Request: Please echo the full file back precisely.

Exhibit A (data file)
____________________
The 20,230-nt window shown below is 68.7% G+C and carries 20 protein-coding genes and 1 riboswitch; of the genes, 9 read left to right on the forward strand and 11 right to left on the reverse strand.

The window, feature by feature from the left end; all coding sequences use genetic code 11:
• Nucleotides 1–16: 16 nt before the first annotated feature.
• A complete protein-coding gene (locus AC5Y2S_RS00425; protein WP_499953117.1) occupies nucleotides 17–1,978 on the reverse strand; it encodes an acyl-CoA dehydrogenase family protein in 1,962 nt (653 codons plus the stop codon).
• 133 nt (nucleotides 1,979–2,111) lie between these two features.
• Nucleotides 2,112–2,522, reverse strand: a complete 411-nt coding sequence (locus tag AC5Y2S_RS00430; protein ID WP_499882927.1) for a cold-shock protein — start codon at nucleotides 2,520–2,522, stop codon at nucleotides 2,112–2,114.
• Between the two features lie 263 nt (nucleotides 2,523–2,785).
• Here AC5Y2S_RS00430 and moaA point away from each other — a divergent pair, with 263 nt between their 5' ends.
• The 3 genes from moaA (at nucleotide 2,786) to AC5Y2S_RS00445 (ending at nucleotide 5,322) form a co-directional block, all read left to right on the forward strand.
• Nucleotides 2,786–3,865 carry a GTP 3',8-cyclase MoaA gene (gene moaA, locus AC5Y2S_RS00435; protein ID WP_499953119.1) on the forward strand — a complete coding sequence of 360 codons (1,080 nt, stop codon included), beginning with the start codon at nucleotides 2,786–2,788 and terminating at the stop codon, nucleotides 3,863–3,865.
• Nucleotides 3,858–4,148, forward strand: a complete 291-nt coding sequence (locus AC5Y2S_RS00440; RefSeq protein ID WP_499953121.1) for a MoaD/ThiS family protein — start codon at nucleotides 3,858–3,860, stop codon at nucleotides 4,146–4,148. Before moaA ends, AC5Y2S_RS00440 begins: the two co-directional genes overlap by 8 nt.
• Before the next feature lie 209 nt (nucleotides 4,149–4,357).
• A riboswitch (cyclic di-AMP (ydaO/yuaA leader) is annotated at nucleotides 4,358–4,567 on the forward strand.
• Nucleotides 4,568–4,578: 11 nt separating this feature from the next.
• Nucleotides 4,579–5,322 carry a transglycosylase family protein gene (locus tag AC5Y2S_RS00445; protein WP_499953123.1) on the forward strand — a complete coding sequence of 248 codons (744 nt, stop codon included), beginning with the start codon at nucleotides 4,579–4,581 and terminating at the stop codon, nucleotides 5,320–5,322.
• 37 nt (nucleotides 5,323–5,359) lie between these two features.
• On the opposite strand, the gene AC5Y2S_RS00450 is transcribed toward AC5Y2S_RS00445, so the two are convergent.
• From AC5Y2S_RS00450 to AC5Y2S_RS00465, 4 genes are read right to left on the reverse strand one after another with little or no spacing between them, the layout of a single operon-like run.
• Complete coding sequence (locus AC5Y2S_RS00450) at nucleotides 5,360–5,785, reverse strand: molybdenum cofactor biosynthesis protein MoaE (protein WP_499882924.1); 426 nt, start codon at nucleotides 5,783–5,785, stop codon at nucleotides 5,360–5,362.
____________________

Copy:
The 20,230-nt window shown below is 68.7% G+C and carries 20 protein-coding genes and 1 riboswitch; of the genes, 9 read left to right on the forward strand and 11 right to left on the reverse strand.

The window, feature by feature from the left end; all coding sequences use genetic code 11:
• Nucleotides 1–16: 16 nt before the first annotated feature.
• A complete protein-coding gene (locus AC5Y2S_RS00425; protein WP_499953117.1) occupies nucleotides 17–1,978 on the reverse strand; it encodes an acyl-CoA dehydrogenase family protein in 1,962 nt (653 codons plus the stop codon).
• 133 nt (nucleotides 1,979–2,111) lie between these two features.
• Nucleotides 2,112–2,522, reverse strand: a complete 411-nt coding sequence (locus tag AC5Y2S_RS00430; protein ID WP_499882927.1) for a cold-shock protein — start codon at nucleotides 2,520–2,522, stop codon at nucleotides 2,112–2,114.
• Between the two features lie 263 nt (nucleotides 2,523–2,785).
• Here AC5Y2S_RS00430 and moaA point away from each other — a divergent pair, with 263 nt between their 5' ends.
• The 3 genes from moaA (at nucleotide 2,786) to AC5Y2S_RS00445 (ending at nucleotide 5,322) form a co-directional block, all read left to right on the forward strand.
• Nucleotides 2,786–3,865 carry a GTP 3',8-cyclase MoaA gene (gene moaA, locus AC5Y2S_RS00435; protein ID WP_499953119.1) on the forward strand — a complete coding sequence of 360 codons (1,080 nt, stop codon included), beginning with the start codon at nucleotides 2,786–2,788 and terminating at the stop codon, nucleotides 3,863–3,865.
• Nucleotides 3,858–4,148, forward strand: a complete 291-nt coding sequence (locus AC5Y2S_RS00440; RefSeq protein ID WP_499953121.1) for a MoaD/ThiS family protein — start codon at nucleotides 3,858–3,860, stop codon at nucleotides 4,146–4,148. Before moaA ends, AC5Y2S_RS00440 begins: the two co-directional genes overlap by 8 nt.
• Before the next feature lie 209 nt (nucleotides 4,149–4,357).
• A riboswitch (cyclic di-AMP (ydaO/yuaA leader) is annotated at nucleotides 4,358–4,567 on the forward strand.
• Nucleotides 4,568–4,578: 11 nt separating this feature from the next.
• Nucleotides 4,579–5,322 carry a transglycosylase family protein gene (locus tag AC5Y2S_RS00445; protein WP_499953123.1) on the forward strand — a complete coding sequence of 248 codons (744 nt, stop codon included), beginning with the start codon at nucleotides 4,579–4,581 and terminating at the stop codon, nucleotides 5,320–5,322.
• 37 nt (nucleotides 5,323–5,359) lie between these two features.
• On the opposite strand, the gene AC5Y2S_RS00450 is transcribed toward AC5Y2S_RS00445, so the two are convergent.
• From AC5Y2S_RS00450 to AC5Y2S_RS00465, 4 genes are read right to left on the reverse strand one after another with little or no spacing between them, the layout of a single operon-like run.
• Complete coding sequence (locus AC5Y2S_RS00450) at nucleotides 5,360–5,785, reverse strand: molybdenum cofactor biosynthesis protein MoaE (protein WP_499882924.1); 426 nt, start codon at nucleotides 5,783–5,785, stop codon at nucleotides 5,360–5,362.